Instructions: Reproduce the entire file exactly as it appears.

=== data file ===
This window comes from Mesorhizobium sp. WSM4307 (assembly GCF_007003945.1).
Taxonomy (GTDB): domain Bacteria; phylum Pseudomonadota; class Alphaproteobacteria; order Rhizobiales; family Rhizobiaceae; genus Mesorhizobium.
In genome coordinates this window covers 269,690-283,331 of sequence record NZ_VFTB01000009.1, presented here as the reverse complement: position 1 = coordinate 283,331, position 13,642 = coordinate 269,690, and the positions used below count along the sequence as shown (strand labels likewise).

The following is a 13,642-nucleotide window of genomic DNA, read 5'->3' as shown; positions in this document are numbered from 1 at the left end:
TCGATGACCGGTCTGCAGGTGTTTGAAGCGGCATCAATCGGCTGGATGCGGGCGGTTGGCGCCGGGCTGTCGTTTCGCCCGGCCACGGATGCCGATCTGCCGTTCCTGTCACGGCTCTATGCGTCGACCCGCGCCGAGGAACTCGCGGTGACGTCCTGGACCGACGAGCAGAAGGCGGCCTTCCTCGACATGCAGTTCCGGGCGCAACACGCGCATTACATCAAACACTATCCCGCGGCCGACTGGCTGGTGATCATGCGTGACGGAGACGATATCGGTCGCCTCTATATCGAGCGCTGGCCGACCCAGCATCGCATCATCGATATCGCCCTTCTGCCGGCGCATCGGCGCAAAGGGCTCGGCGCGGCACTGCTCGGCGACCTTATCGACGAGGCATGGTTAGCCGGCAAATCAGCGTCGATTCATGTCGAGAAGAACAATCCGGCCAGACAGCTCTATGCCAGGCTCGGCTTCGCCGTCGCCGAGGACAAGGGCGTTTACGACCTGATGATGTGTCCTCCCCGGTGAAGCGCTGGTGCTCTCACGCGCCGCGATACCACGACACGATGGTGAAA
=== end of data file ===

This window comes from Mesorhizobium sp. WSM4307 (assembly GCF_007003945.1).
Taxonomy (GTDB): domain Bacteria; phylum Pseudomonadota; class Alphaproteobacteria; order Rhizobiales; family Rhizobiaceae; genus Mesorhizobium.
In genome coordinates this window covers 269,690-283,331 of sequence record NZ_VFTB01000009.1, presented here as the reverse complement: position 1 = coordinate 283,331, position 13,642 = coordinate 269,690, and the positions used below count along the sequence as shown (strand labels likewise).

The following is a 13,642-nucleotide window of genomic DNA, read 5'->3' as shown; positions in this document are numbered from 1 at the left end:
TCGATGACCGGTCTGCAGGTGTTTGAAGCGGCATCAATCGGCTGGATGCGGGCGGTTGGCGCCGGGCTGTCGTTTCGCCCGGCCACGGATGCCGATCTGCCGTTCCTGTCACGGCTCTATGCGTCGACCCGCGCCGAGGAACTCGCGGTGACGTCCTGGACCGACGAGCAGAAGGCGGCCTTCCTCGACATGCAGTTCCGGGCGCAACACGCGCATTACATCAAACACTATCCCGCGGCCGACTGGCTGGTGATCATGCGTGACGGAGACGATATCGGTCGCCTCTATATCGAGCGCTGGCCGACCCAGCATCGCATCATCGATATCGCCCTTCTGCCGGCGCATCGGCGCAAAGGGCTCGGCGCGGCACTGCTCGGCGACCTTATCGACGAGGCATGGTTAGCCGGCAAATCAGCGTCGATTCATGTCGAGAAGAACAATCCGGCCAGACAGCTCTATGCCAGGCTCGGCTTCGCCGTCGCCGAGGACAAGGGCGTTTACGACCTGATGATGTGTCCTCCCCGGTGAAGCGCTGGTGCTCTCACGCGCCGCGATACCACGACACGATGGTGAAA